Apple briefly mentioned some accessibility enhancements during its press event this week — watchOS 3 is adding wheelchair specific optimizations to Apple Watch — but iOS 10, macOS Sierra, tvOS 10 and watchOS 3 also have many other improvements to assist users with motor, vision, hearing, and learning impairments. Here’s the rundown…
iOS 10 magnifier: In iOS 10 there is a new accessibility feature called Magnifier that lets you use the camera as a magnifying glass with a custom UI. The magnifier UI gives you access to the camera flash, and the ability to lock focus and grab a freeze frame. You can also adjust color filters to increase contrast for easier viewing. This is what it looks like:
You can enable it in Settings>General>Accessibility>Magnifier, and then activate it with a triple tap of the home button.
Switch Control for Apple TV: macOS and iOS devices have long had an accessibility feature called Switch Control, a feature that allows a user with limited mobility to navigate the operating system using a single hardware switch. New this year is support for the feature on Apple TV with the new tvOS release. As pictured above, the feature on Apple TV will offer two options: a cursor to highlight elements on-screen like on iOS and macOS, or optionally an on-screen version of the Siri Remote. And users already using Switch Control on iOS or macOS will be able to set it up easily on Apple TV without assistance.
Dwell Control: Another new accessibility feature from Apple this year is Dwell Control, which brings support to macOS for hardware that uses a headband or eye movements to track input from users with limited mobility. The feature allows these devices to control the mouse, using dwelling signals and timers to control actions. It’s customizable much like Switch Control.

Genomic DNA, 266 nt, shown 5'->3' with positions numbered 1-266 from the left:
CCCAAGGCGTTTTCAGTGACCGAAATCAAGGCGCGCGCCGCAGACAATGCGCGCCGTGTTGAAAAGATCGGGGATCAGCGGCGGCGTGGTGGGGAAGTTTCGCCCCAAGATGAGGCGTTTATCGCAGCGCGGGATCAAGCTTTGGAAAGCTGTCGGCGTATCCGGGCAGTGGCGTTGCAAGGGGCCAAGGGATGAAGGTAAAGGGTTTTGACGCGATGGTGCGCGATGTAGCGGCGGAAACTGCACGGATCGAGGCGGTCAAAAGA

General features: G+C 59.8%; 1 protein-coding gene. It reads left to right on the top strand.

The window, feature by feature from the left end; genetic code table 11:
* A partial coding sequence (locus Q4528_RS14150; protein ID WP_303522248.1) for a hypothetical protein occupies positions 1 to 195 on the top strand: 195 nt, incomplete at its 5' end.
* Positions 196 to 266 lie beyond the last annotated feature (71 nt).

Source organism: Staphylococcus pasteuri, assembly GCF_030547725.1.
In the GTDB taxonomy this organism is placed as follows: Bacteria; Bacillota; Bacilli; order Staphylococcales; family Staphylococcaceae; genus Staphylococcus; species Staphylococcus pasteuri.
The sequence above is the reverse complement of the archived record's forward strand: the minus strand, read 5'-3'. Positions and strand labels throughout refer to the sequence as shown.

Vision improvements: To assist with color blindness, Apple this year has expanded iOS, macOS, and tvOS color adjustments including adding the ability to tint the entire display a certain color.
watchOS 3: On top of the new wheelchair optimizations for Apple Watch — “time to stand” settings become “time to roll”, two wheelchair specific workouts, and optimized activity rings for wheelchair pushes — users can now discretely check time with a voiceover feature that uses haptic feedback to tell you the time.
Hearing: Apple already supports hardware TTY devices for the hearing impaired, but now iOS 10 supports software TTY (pictured above). It doesn’t require any additional hardware, can place calls to non-TTY numbers through your carrier, and it works with legacy TTY hardware. The app also has TTY-specific QuickType predictions.
Learning: Lastly, Apple is making improvements to speech selection in iOS 10 to help users with Dyslexia. And new audio feedback for typing uses Voice Over to read back text typed into iOS.
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